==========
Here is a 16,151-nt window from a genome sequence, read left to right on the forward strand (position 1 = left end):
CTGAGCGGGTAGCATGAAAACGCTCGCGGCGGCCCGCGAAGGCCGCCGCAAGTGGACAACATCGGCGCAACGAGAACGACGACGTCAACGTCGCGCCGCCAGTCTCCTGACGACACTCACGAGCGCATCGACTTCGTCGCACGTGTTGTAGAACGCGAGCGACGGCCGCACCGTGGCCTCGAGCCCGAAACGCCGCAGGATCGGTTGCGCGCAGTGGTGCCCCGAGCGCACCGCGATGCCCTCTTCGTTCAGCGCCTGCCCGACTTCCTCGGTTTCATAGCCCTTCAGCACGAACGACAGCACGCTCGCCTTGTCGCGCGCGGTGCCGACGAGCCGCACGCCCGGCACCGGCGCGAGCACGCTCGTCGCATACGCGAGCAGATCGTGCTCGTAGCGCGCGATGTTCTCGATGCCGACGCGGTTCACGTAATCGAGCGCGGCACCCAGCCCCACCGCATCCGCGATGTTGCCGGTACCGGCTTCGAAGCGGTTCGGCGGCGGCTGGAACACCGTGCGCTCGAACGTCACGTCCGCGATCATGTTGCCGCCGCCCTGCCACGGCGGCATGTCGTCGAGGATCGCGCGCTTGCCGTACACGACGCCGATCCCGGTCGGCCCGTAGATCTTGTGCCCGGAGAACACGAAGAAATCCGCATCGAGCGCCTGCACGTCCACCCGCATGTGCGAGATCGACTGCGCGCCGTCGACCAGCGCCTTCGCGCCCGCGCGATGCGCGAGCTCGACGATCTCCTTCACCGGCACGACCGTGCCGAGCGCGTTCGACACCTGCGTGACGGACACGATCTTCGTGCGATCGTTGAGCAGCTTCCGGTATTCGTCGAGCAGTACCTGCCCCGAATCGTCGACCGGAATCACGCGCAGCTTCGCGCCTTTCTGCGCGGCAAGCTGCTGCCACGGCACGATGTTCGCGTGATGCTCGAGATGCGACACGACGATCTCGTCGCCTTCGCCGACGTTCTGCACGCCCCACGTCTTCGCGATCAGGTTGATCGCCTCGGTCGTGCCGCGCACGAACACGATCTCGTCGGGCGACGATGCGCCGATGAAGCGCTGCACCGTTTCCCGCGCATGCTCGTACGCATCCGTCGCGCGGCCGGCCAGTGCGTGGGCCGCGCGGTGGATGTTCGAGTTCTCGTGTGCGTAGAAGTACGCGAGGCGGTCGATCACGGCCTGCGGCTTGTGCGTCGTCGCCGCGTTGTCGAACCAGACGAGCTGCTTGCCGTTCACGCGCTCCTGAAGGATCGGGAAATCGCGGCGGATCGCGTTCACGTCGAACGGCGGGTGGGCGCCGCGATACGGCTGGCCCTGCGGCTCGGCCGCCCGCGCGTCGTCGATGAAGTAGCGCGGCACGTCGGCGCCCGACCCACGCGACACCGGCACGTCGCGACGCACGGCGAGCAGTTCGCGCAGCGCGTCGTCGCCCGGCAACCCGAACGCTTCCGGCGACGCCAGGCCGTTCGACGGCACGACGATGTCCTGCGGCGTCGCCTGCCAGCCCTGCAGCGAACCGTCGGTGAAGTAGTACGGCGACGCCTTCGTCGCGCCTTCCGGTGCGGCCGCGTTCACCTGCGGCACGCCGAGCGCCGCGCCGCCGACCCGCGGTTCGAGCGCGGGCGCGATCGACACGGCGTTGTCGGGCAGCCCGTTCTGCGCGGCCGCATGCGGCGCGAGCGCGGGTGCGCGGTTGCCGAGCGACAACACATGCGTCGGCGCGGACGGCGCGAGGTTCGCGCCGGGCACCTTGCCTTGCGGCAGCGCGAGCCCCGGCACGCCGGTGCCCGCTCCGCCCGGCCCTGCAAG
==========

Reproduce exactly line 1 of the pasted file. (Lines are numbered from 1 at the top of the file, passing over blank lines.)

Here is a 16,151-nt window from a genome sequence, read left to right on the forward strand (position 1 = left end):